The message in the card urged the recipient to contact Mr Humphrey, who was formerly imprisoned at Qingpu on what he described as “bogus charges that were never heard in court”.
After the Widdicombe family sent him a message via Linkedin, Mr Humphrey said he then contacted ex-prisoners who confirmed inmates had been forced to work.
Mr Humphrey told the BBC that the cell block of foreign prisoners has about 250 people in it, who are living a “very bleak daily life” with 12 prisoners per cell.
He added that when he was in there, manufacturing labour work was voluntary – to earn money to buy soap or toothpaste – but that work has now become compulsory.
Mr Humphrey told the BBC: “I spent two years in captivity in Shanghai between 2013 and 2015 and my final nine months of captivity was in this very prison in this very cell block where this message has come from.
“So this was written by some of my cellmates from that period who are still there serving sentences.
“I’m pretty sure this was written as a collective message. Obviously one single hand produced this capital letters’ handwriting and I think I know who it was, but I will never disclose that name.”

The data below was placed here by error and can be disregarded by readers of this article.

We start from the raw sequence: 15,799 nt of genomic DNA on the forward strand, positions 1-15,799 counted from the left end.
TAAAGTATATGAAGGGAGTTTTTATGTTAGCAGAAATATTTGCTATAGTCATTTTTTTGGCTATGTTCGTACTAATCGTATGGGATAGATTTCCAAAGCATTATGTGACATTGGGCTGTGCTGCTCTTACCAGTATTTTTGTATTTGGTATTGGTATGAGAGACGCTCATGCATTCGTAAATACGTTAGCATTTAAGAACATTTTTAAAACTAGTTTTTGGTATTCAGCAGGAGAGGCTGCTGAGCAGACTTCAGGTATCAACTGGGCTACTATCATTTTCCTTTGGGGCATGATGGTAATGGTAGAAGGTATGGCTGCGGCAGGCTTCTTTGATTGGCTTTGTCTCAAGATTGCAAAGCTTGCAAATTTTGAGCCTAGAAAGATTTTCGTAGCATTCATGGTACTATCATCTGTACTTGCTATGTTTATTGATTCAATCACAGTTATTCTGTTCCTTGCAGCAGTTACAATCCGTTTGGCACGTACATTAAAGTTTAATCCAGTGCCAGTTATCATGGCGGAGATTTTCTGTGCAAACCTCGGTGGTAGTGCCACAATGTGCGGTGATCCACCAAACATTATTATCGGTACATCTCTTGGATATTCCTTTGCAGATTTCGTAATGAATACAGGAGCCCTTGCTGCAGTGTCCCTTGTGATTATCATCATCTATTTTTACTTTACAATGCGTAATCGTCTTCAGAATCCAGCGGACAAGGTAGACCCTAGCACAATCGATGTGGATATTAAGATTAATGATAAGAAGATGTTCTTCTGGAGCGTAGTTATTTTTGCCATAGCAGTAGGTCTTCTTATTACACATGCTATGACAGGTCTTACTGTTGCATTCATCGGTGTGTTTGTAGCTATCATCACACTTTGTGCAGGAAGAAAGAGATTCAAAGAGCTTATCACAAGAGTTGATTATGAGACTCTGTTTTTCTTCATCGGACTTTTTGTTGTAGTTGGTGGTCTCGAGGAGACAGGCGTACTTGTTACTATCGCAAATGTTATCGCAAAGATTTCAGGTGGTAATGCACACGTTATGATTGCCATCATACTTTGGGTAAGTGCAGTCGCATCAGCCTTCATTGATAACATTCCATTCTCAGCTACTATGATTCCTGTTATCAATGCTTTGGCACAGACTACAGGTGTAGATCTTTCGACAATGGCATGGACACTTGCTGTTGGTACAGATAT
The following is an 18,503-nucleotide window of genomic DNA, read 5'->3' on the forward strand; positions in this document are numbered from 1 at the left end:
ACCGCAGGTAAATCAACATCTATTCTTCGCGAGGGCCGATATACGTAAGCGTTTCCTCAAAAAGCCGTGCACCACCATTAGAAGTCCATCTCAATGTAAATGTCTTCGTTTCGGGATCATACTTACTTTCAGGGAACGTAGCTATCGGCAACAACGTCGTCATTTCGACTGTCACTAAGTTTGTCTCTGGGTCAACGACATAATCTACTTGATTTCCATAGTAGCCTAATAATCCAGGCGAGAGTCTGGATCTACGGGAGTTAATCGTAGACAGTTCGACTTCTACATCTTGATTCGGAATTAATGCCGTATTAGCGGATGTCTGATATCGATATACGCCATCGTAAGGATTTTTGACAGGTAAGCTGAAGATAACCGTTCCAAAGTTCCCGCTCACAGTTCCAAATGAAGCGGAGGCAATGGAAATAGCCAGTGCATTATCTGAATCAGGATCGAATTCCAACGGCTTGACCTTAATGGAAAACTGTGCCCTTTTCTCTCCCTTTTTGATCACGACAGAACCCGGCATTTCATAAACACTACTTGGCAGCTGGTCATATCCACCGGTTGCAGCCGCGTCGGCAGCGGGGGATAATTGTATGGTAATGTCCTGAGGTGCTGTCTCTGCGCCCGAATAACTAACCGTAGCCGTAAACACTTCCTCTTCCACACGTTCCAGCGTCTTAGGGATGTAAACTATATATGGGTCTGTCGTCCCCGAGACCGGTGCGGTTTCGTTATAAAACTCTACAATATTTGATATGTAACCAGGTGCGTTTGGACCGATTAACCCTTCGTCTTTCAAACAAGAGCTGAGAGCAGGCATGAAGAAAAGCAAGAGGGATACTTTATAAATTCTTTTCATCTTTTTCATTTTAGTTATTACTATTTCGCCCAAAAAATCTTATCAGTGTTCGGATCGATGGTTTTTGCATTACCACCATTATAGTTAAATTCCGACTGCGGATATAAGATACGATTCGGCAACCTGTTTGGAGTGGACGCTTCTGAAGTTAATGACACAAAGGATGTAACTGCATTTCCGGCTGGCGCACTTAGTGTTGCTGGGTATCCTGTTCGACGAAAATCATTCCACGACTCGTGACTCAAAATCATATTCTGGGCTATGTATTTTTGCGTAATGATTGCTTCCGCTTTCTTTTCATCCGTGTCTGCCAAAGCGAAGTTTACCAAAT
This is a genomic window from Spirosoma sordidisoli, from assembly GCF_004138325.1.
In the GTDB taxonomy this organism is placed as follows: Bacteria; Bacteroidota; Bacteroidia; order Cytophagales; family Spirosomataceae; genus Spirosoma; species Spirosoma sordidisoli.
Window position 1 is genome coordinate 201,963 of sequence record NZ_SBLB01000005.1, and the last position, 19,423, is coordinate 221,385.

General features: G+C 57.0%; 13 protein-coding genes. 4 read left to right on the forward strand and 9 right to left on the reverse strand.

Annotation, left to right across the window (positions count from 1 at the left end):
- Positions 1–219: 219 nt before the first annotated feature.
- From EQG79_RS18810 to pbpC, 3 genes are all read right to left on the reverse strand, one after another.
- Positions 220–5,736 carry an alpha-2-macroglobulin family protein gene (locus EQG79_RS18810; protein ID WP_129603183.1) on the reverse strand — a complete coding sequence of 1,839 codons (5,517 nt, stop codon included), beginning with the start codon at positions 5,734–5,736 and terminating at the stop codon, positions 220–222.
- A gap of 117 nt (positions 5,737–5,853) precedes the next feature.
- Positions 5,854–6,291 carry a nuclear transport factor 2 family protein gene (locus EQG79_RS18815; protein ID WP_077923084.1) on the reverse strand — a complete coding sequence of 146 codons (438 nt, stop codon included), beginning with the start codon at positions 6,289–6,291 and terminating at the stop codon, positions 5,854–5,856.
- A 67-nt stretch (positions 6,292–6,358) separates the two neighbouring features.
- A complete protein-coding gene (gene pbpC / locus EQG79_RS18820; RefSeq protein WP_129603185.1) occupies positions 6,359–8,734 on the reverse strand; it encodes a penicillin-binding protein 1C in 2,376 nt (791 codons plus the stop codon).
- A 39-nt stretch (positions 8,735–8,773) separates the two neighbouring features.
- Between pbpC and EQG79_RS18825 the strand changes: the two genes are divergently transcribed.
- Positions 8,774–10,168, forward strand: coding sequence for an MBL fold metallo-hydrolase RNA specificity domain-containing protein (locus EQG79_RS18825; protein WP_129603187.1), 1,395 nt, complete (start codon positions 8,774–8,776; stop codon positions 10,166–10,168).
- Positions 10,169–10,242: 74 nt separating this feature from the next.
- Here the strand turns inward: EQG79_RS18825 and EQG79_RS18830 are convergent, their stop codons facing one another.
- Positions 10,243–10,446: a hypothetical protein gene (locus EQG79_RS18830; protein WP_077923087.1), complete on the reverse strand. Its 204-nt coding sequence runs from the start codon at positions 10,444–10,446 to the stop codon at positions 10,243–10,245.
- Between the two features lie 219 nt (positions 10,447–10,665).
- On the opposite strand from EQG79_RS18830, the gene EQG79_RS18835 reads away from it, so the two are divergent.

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It is not the first time that prisoners in China have reportedly smuggled out messages in products they have been forced to make for Western markets.
In 2012, Julie Keith from Portland, Oregon, discovered an account of torture and persecution by a prisoner who said he was forced to manufacture the Halloween decorations she had purchased.
And in 2014, Karen Wisinska from Co Fermanagh in Northern Ireland, found a note on a pair of Primark trousers reading: “Our job inside the prison is to produce fashion clothes for export. We work 15 hours per day and the food we eat wouldn’t even be given to dogs or pigs.”
Under the UN’s guidance for human rights and prisons, prisoners “should not be subordinated merely to making a profit either for the prison authorities or for a private contractor”.
The standard minimum rules for the treatment of prisoners state: “Prison labour must not be of an afflictive nature.”